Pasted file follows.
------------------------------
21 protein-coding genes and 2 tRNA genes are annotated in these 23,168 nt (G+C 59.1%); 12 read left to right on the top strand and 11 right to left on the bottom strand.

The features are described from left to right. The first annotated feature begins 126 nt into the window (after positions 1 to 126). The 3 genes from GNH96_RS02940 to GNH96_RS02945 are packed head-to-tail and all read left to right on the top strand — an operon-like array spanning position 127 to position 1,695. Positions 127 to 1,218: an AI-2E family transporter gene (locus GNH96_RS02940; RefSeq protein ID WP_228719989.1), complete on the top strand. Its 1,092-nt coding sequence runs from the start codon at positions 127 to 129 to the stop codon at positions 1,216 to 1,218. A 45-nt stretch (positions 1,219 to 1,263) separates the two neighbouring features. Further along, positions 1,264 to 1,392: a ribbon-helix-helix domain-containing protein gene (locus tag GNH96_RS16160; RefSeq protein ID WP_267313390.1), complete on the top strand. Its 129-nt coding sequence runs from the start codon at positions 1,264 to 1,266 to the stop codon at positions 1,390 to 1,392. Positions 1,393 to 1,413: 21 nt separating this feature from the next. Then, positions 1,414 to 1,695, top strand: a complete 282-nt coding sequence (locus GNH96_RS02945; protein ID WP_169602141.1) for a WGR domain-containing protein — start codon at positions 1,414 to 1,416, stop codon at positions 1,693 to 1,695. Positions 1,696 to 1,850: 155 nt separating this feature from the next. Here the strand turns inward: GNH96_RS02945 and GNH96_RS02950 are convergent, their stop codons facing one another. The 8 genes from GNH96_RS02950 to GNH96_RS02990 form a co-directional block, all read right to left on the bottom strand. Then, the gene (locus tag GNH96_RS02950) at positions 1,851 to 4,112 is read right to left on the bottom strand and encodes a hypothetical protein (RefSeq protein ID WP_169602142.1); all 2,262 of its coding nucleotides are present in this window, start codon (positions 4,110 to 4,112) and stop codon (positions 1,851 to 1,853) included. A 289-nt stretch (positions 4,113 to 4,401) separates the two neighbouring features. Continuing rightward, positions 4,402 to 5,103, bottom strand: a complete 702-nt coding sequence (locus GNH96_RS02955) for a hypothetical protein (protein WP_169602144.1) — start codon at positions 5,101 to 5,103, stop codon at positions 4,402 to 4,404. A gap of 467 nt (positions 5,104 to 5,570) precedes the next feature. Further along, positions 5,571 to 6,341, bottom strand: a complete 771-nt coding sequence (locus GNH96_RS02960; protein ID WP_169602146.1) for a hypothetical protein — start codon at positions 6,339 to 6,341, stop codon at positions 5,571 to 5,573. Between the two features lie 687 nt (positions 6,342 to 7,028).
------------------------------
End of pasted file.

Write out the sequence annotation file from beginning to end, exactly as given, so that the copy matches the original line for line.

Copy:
21 protein-coding genes and 2 tRNA genes are annotated in these 23,168 nt (G+C 59.1%); 12 read left to right on the top strand and 11 right to left on the bottom strand.

The features are described from left to right. The first annotated feature begins 126 nt into the window (after positions 1 to 126). The 3 genes from GNH96_RS02940 to GNH96_RS02945 are packed head-to-tail and all read left to right on the top strand — an operon-like array spanning position 127 to position 1,695. Positions 127 to 1,218: an AI-2E family transporter gene (locus GNH96_RS02940; RefSeq protein ID WP_228719989.1), complete on the top strand. Its 1,092-nt coding sequence runs from the start codon at positions 127 to 129 to the stop codon at positions 1,216 to 1,218. A 45-nt stretch (positions 1,219 to 1,263) separates the two neighbouring features. Further along, positions 1,264 to 1,392: a ribbon-helix-helix domain-containing protein gene (locus tag GNH96_RS16160; RefSeq protein ID WP_267313390.1), complete on the top strand. Its 129-nt coding sequence runs from the start codon at positions 1,264 to 1,266 to the stop codon at positions 1,390 to 1,392. Positions 1,393 to 1,413: 21 nt separating this feature from the next. Then, positions 1,414 to 1,695, top strand: a complete 282-nt coding sequence (locus GNH96_RS02945; protein ID WP_169602141.1) for a WGR domain-containing protein — start codon at positions 1,414 to 1,416, stop codon at positions 1,693 to 1,695. Positions 1,696 to 1,850: 155 nt separating this feature from the next. Here the strand turns inward: GNH96_RS02945 and GNH96_RS02950 are convergent, their stop codons facing one another. The 8 genes from GNH96_RS02950 to GNH96_RS02990 form a co-directional block, all read right to left on the bottom strand. Then, the gene (locus tag GNH96_RS02950) at positions 1,851 to 4,112 is read right to left on the bottom strand and encodes a hypothetical protein (RefSeq protein ID WP_169602142.1); all 2,262 of its coding nucleotides are present in this window, start codon (positions 4,110 to 4,112) and stop codon (positions 1,851 to 1,853) included. A 289-nt stretch (positions 4,113 to 4,401) separates the two neighbouring features. Continuing rightward, positions 4,402 to 5,103, bottom strand: a complete 702-nt coding sequence (locus GNH96_RS02955) for a hypothetical protein (protein WP_169602144.1) — start codon at positions 5,101 to 5,103, stop codon at positions 4,402 to 4,404. A gap of 467 nt (positions 5,104 to 5,570) precedes the next feature. Further along, positions 5,571 to 6,341, bottom strand: a complete 771-nt coding sequence (locus GNH96_RS02960; protein ID WP_169602146.1) for a hypothetical protein — start codon at positions 6,339 to 6,341, stop codon at positions 5,571 to 5,573. Between the two features lie 687 nt (positions 6,342 to 7,028).